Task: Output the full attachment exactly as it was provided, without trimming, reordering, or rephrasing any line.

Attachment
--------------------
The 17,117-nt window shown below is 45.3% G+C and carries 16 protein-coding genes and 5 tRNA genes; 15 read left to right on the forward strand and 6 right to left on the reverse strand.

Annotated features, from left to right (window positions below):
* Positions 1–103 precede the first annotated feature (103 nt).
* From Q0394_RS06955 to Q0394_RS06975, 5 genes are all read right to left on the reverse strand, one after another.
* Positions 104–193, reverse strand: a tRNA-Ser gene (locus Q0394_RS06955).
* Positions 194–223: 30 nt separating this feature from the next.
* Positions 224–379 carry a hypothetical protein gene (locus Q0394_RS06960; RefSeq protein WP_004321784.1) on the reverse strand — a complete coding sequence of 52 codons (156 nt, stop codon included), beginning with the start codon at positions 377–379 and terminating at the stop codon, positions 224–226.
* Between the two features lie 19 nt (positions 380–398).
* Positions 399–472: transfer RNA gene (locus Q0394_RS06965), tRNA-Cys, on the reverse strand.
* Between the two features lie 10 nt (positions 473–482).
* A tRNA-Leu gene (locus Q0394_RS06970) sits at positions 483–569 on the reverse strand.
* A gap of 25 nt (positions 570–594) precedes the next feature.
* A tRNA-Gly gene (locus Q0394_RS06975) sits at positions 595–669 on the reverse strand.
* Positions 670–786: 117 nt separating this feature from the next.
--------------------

The 17,117-nt window shown below is 45.3% G+C and carries 16 protein-coding genes and 5 tRNA genes; 15 read left to right on the forward strand and 6 right to left on the reverse strand.

Annotated features, from left to right (window positions below):
* Positions 1–103 precede the first annotated feature (103 nt).
* From Q0394_RS06955 to Q0394_RS06975, 5 genes are all read right to left on the reverse strand, one after another.
* Positions 104–193, reverse strand: a tRNA-Ser gene (locus Q0394_RS06955).
* Positions 194–223: 30 nt separating this feature from the next.
* Positions 224–379 carry a hypothetical protein gene (locus Q0394_RS06960; RefSeq protein WP_004321784.1) on the reverse strand — a complete coding sequence of 52 codons (156 nt, stop codon included), beginning with the start codon at positions 377–379 and terminating at the stop codon, positions 224–226.
* Between the two features lie 19 nt (positions 380–398).
* Positions 399–472: transfer RNA gene (locus Q0394_RS06965), tRNA-Cys, on the reverse strand.
* Between the two features lie 10 nt (positions 473–482).
* A tRNA-Leu gene (locus Q0394_RS06970) sits at positions 483–569 on the reverse strand.
* A gap of 25 nt (positions 570–594) precedes the next feature.
* A tRNA-Gly gene (locus Q0394_RS06975) sits at positions 595–669 on the reverse strand.
* Positions 670–786: 117 nt separating this feature from the next.